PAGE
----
Shares of Yukos, a Russian oil giant, were up 11% on MICEX after former Yukos CEO Mikhail Khodorkovsky "offered to surrender all his shares in Yukos" to the state, The Financial Times reported.
The Financial Times has quoted its sources as saying that Mr. Khodorkovsky was ready to surrender all his and other shareholders' shares in Yukos to save the embattled oil group from bankruptcy.
"Executives at Yukos on Tuesday sent a fresh rescue proposal to the government," the newspaper reported, "with Mr Khodorkovsky's approval, suggesting a global settlement for its escalating tax debts in exchange for handing over all or some of the controlling shareholders' stake.
"Mr Khodorkovsky would be willing to give some or all of the 44 per cent stake in Yukos, which he holds with his partners, to the company.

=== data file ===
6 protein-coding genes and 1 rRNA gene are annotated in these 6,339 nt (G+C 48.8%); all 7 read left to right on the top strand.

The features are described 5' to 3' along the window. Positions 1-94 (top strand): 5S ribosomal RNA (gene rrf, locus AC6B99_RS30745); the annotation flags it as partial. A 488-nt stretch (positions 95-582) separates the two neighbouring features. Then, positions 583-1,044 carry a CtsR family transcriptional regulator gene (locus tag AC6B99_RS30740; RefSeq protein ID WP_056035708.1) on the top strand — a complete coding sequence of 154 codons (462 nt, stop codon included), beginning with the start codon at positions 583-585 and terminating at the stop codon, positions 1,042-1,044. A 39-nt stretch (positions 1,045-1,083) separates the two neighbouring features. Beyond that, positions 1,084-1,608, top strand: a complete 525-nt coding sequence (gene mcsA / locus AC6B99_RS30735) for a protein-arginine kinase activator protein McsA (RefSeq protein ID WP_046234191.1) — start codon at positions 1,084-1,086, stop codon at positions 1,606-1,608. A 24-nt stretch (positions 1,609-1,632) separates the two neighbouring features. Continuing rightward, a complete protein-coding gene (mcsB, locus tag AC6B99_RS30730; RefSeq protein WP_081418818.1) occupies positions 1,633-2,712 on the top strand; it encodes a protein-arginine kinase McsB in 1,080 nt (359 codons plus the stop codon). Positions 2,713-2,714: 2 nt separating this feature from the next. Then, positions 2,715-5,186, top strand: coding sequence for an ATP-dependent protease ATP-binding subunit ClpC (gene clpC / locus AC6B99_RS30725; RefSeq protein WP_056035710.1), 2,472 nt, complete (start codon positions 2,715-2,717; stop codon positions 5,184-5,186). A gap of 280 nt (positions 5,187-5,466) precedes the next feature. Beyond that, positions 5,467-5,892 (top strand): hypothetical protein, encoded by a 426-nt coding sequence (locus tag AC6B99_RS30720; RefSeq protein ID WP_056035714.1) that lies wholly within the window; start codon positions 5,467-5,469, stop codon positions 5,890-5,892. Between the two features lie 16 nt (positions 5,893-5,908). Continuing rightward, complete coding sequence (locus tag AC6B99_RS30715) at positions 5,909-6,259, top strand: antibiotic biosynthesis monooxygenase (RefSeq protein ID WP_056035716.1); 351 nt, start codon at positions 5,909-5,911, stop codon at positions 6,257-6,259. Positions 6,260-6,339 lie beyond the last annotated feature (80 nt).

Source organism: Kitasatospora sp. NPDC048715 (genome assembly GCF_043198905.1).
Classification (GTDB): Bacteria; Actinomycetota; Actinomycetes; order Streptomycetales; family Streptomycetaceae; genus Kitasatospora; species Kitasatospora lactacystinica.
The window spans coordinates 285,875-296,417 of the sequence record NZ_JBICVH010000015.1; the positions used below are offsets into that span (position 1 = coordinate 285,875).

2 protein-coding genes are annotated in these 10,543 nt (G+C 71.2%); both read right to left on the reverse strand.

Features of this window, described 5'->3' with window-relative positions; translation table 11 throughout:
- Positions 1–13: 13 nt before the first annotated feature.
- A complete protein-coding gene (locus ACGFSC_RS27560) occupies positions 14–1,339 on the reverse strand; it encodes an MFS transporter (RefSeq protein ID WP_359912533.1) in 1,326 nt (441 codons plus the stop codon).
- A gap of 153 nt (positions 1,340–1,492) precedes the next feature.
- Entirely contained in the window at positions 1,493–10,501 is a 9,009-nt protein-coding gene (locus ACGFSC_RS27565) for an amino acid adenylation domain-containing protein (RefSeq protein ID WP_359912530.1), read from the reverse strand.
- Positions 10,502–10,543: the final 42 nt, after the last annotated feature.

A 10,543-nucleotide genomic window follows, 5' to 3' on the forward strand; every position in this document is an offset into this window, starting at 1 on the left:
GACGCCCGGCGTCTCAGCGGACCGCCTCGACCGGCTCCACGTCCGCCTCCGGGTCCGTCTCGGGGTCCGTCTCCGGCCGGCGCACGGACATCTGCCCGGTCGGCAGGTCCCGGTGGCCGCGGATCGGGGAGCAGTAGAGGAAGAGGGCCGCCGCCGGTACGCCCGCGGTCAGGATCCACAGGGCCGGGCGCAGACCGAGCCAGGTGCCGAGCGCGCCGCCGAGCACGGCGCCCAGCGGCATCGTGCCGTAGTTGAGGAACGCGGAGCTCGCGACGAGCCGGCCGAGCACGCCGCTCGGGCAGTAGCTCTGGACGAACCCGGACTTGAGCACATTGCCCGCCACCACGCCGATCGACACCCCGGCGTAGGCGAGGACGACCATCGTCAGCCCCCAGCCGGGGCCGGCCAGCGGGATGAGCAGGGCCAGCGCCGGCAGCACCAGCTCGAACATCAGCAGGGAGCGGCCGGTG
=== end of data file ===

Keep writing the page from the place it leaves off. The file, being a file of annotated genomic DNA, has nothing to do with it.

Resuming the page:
"Yukos would then either hand the shares directly to the authorities or sell them and provide the cash in part settlement of current and future tax claims.
"In exchange, Yukos is seeking the lifting of a court order freezing its bank accounts and the sale of its assets, and three years during which to restructure and fully settle the tax debts, which it estimates are likely to total $7bn-$8bn.
"Mr Khodorkovsky would agree to hand over his shares without an initial payment but, in a contract yet to be negotiated, he is also seeking to gain some reimbursement for the value of his stake from Yukos over the coming three to five years.
"The details are contained in letters sent by Yukos to both Mikhail Fradkov, the prime minister, and Alexei Kudrin, the finance minister."
Last Friday, the company's shares on the RTS dropped an unprecedented 17% after the Russian Finance Ministry denied a statement by Yukos Chairman Viktor Gerashchenko that quoted Mr. Kudrin as saying to the creditors that the company would not go bankrupt.
On the same day, other blue chips dropped too.
Russian opposition activist Alexei Navalny, as it appears, will be either convoyed to a remote Russian colony or kept in the detention center